Truthfully, the best case scenario would be for Andrew Luck, Trent Richardson, Morris Claiborne, Matt Kalil and Mark Barron all to fall to the Bucs in different rounds, without requiring Tampa Bay to trade up once.
Of course, that will not happen. And if it does, I promise I will send every single reader a vial of my own tears.
Even the realistic best case scenario probably won't happen. But this is the NFL, a magical league where a messiah can be traded for a fourth-round pick and perhaps the greatest quarterback of all time can be cut.
Still, we can hope, dream and pray that the stars align and the fates smile upon the Buccaneers. At least for April 26-28.
First Round: CB Morris Claiborne
Frankly, my dear, I don't give a damn about Claiborne's Wonderlic score.
Claiborne's skills speak for themselves, no matter what a test says about him. He can play cover corner better than anyone else in the draft, and has the potential to be the next Ronde Barber.
In recent memory, teams that draft cornerbacks early have generally seen better returns on their investments than those that draft running backs as early. Think about it: Darrelle Revis, currently the best corner in the NFL, was drafted at number 14.
How good could Claiborne be if he is projected at number five?
Sure, past trends do not guarantee future results, but the idea deserved a mention.
I'm sure many of you will wail in the comments about how Trent Richardson would be the real best case scenario.
If, and only if, Claiborne had already been selected I could tolerate drafting a running back so early.
Second Round: ILB Dont'a Hightower
I may be in the minority, but I am of the belief that linebacker is an even bigger need than cornerback.
Last season, the Bucs had the worst rush defense and one of the worst pass defenses in the NFL. Truth be told, the defensive line was ravaged by injuries and the secondary was porous, yet the linebacker corps should hold the most blame for the team's defensive failures. Outside linebackers Geno Hayes and Quincy Black played like practice squad rejects, while Mason Foster, a rookie, found himself unable to read the offense before the snap, often looking uncomfortable playing inside.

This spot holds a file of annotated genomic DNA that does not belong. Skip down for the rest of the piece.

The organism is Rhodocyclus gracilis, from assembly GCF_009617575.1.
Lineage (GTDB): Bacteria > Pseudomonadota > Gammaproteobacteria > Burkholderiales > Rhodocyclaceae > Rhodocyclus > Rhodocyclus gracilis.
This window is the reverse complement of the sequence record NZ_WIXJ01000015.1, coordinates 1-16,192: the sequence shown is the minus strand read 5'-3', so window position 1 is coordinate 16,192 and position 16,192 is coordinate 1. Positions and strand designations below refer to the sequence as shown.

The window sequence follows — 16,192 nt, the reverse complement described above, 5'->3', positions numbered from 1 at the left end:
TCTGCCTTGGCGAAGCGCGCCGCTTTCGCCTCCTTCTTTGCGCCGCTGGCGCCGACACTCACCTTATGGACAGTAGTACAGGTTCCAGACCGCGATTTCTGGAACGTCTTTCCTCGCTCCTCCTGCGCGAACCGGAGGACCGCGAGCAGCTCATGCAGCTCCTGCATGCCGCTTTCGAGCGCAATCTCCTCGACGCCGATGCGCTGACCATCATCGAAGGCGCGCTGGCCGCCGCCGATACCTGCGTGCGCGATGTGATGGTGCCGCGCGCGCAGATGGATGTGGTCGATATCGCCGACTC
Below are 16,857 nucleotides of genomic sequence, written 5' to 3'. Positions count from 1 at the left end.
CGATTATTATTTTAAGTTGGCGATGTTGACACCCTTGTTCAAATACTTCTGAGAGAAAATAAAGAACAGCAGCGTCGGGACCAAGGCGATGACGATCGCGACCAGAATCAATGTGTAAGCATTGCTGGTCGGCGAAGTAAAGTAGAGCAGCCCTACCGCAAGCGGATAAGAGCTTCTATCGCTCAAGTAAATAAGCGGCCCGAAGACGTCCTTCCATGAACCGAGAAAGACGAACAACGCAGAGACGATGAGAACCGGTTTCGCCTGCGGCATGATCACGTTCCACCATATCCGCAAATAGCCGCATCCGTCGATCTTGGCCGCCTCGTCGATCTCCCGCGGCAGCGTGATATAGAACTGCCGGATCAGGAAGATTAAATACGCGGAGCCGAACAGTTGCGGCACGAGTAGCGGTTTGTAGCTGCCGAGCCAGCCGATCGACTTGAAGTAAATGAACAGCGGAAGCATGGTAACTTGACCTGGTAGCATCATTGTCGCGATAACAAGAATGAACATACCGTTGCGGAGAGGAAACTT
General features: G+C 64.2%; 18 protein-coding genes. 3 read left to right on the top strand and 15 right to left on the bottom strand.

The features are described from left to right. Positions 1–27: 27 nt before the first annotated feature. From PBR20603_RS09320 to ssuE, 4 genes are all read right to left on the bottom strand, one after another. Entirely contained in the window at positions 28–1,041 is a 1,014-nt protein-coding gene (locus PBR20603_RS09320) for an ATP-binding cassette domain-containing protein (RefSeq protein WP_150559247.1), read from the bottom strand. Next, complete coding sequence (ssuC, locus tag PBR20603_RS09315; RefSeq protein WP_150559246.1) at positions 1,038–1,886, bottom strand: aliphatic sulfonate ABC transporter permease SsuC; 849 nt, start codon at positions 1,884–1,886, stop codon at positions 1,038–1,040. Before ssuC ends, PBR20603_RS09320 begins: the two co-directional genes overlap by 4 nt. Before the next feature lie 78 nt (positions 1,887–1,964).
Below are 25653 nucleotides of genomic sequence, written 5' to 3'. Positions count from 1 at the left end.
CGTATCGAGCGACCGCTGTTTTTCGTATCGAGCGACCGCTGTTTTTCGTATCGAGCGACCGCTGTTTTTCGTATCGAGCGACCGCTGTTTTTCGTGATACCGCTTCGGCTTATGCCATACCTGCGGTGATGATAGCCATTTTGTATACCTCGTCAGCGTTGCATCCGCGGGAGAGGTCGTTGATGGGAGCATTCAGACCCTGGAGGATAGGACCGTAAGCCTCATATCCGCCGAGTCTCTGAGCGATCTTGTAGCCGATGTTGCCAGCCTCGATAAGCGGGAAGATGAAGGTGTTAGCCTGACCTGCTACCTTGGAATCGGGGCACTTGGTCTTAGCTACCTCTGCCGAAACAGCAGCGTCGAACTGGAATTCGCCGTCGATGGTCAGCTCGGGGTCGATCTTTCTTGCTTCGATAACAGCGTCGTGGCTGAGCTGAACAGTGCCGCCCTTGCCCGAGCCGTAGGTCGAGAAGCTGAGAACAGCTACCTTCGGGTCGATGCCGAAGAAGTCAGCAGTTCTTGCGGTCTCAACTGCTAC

With Dont'a Hightower, Tampa Bay can move Foster to the outside and replace him with an instant-impact starter.
Third Round: RB David Wilson
As the NFL becomes more and more aerially-oriented, the running back position suffers. Teams look to running backs less and less in critical situations, and the backs are accordingly drafted lower and lower.
David Wilson runs like a cheetah with rockets for feet but with better vision. He sees the holes open up and where his blocks will be. The ACC Player of the Year could rival LeGarrette Blount as the best running back in Tampa Bay.
Fifth Round: TE Michael Egnew
Michael Egnew had lofty expectations for his senior season and failed to live up to them, only catching three touchdown passes. His speed seemed questionable, and it didn't help when he ran the 40-yard dash with a paltry 4.62 time at the Combine.
He will have a chance to play in Tampa, though. Kellen Winslow isn't getting any younger, and last year's fourth-round pick Luke Stocker has not been on the field enough to gauge his odds of starting in 2012.
Sixth Round: OT Levy Adcock
For such a big guy, Adcock does not seem to command a big reputation. He was not even invited to the NFL Combine last February.
This lack of recognition does not effect his talent in any way, and if drafted by Tampa Bay, Adcock could replace Jeremy Trueblood at right tackle by the end of the 2012 season.
Seventh Round: OLB Tank Carder
Personally, I think that a lot of Tank Carder's popularity stems from his name, rather than his on-field play. At the current moment, Carder has far more potential than actual ability.
It is far more likely to see him fall off the board in the sixth round, but this is a best case scenario draft.
Carder would give depth to a shallow linebacker unit, and would definitely help shut down the run.
This draft does not address the safety position, and for a very specific reason. I firmly believe that Tampa Bay will sign a few more free agent DBs, and could move a cornerback to safety. Sean Jones could still be re-signed as well. There are plenty of options, so many that it would be counter-intuitive to suppose that the hole will be filled only in the draft.